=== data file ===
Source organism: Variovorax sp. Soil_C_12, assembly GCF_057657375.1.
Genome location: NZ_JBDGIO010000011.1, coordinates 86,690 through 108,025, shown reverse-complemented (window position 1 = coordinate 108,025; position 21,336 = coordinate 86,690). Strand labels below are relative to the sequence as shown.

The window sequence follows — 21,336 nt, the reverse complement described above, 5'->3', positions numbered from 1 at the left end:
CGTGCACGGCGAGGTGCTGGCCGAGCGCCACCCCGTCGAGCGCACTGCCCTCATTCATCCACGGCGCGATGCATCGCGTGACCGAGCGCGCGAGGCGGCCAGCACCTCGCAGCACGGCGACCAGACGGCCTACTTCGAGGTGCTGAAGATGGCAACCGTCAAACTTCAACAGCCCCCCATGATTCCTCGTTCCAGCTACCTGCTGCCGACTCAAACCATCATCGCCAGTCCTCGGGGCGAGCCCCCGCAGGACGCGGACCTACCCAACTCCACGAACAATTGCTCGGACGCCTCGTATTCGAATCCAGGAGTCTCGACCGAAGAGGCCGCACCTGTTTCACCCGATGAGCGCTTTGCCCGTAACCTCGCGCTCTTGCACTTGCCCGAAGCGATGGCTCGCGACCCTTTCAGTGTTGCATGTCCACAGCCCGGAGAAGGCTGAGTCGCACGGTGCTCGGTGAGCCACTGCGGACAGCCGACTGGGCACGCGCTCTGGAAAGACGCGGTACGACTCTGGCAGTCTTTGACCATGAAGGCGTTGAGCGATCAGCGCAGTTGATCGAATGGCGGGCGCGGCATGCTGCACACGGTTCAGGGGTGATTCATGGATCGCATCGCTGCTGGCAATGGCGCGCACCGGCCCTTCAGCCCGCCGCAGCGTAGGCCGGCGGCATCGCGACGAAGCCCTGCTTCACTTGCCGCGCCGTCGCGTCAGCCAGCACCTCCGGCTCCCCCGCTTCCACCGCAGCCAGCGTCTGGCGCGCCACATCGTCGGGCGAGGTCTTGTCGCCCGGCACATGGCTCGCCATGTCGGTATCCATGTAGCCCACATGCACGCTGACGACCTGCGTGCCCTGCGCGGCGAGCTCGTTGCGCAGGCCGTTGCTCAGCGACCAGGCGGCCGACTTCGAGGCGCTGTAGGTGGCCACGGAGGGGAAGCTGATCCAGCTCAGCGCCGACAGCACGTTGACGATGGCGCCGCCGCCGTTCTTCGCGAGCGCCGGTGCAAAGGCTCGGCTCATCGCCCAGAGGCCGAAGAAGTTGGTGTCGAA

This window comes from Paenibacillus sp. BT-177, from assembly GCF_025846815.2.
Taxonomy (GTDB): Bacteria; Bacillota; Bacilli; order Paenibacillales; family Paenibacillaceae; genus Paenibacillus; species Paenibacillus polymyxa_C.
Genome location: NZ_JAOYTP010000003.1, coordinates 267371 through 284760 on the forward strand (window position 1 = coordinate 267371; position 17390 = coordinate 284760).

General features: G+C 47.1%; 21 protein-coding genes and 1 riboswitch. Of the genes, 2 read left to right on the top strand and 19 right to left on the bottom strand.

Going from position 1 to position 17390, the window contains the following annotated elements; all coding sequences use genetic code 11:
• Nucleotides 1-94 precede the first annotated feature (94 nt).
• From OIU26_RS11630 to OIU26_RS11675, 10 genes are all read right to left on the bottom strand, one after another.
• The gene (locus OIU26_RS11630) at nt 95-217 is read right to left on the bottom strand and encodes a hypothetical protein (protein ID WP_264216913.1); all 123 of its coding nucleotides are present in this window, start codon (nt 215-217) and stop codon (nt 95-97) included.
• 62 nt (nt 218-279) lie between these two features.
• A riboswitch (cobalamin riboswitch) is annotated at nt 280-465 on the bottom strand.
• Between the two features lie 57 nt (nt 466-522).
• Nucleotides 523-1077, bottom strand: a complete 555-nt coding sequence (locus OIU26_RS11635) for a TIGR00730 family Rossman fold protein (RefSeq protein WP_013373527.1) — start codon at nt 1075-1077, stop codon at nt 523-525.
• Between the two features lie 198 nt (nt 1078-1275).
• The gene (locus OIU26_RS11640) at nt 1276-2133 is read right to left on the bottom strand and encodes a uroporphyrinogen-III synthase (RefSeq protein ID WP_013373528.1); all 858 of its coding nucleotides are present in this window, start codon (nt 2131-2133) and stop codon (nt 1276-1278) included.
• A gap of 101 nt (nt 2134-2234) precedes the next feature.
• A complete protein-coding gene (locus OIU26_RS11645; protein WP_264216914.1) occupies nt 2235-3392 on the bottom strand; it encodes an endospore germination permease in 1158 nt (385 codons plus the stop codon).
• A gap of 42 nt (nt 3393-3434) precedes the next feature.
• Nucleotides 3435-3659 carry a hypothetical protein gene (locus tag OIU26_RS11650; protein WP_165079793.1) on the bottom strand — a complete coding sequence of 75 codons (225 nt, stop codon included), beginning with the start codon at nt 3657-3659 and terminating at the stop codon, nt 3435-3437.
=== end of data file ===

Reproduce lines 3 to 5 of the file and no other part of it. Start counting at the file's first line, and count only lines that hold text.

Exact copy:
The window sequence follows — 21,336 nt, the reverse complement described above, 5'->3', positions numbered from 1 at the left end:
CGTGCACGGCGAGGTGCTGGCCGAGCGCCACCCCGTCGAGCGCACTGCCCTCATTCATCCACGGCGCGATGCATCGCGTGACCGAGCGCGCGAGGCGGCCAGCACCTCGCAGCACGGCGACCAGACGGCCTACTTCGAGGTGCTGAAGATGGCAACCGTCAAACTTCAACAGCCCCCCATGATTCCTCGTTCCAGCTACCTGCTGCCGACTCAAACCATCATCGCCAGTCCTCGGGGCGAGCCCCCGCAGGACGCGGACCTACCCAACTCCACGAACAATTGCTCGGACGCCTCGTATTCGAATCCAGGAGTCTCGACCGAAGAGGCCGCACCTGTTTCACCCGATGAGCGCTTTGCCCGTAACCTCGCGCTCTTGCACTTGCCCGAAGCGATGGCTCGCGACCCTTTCAGTGTTGCATGTCCACAGCCCGGAGAAGGCTGAGTCGCACGGTGCTCGGTGAGCCACTGCGGACAGCCGACTGGGCACGCGCTCTGGAAAGACGCGGTACGACTCTGGCAGTCTTTGACCATGAAGGCGTTGAGCGATCAGCGCAGTTGATCGAATGGCGGGCGCGGCATGCTGCACACGGTTCAGGGGTGATTCATGGATCGCATCGCTGCTGGCAATGGCGCGCACCGGCCCTTCAGCCCGCCGCAGCGTAGGCCGGCGGCATCGCGACGAAGCCCTGCTTCACTTGCCGCGCCGTCGCGTCAGCCAGCACCTCCGGCTCCCCCGCTTCCACCGCAGCCAGCGTCTGGCGCGCCACATCGTCGGGCGAGGTCTTGTCGCCCGGCACATGGCTCGCCATGTCGGTATCCATGTAGCCCACATGCACGCTGACGACCTGCGTGCCCTGCGCGGCGAGCTCGTTGCGCAGGCCGTTGCTCAGCGACCAGGCGGCCGACTTCGAGGCGCTGTAGGTGGCCACGGAGGGGAAGCTGATCCAGCTCAGCGCCGACAGCACGTTGACGATGGCGCCGCCGCCGTTCTTCGCGAGCGCCGGTGCAAAGGCTCGGCTCATCGCCCAGAGGCCGAAGAAGTTGGTGTCGAA

This window comes from Paenibacillus sp. BT-177, from assembly GCF_025846815.2.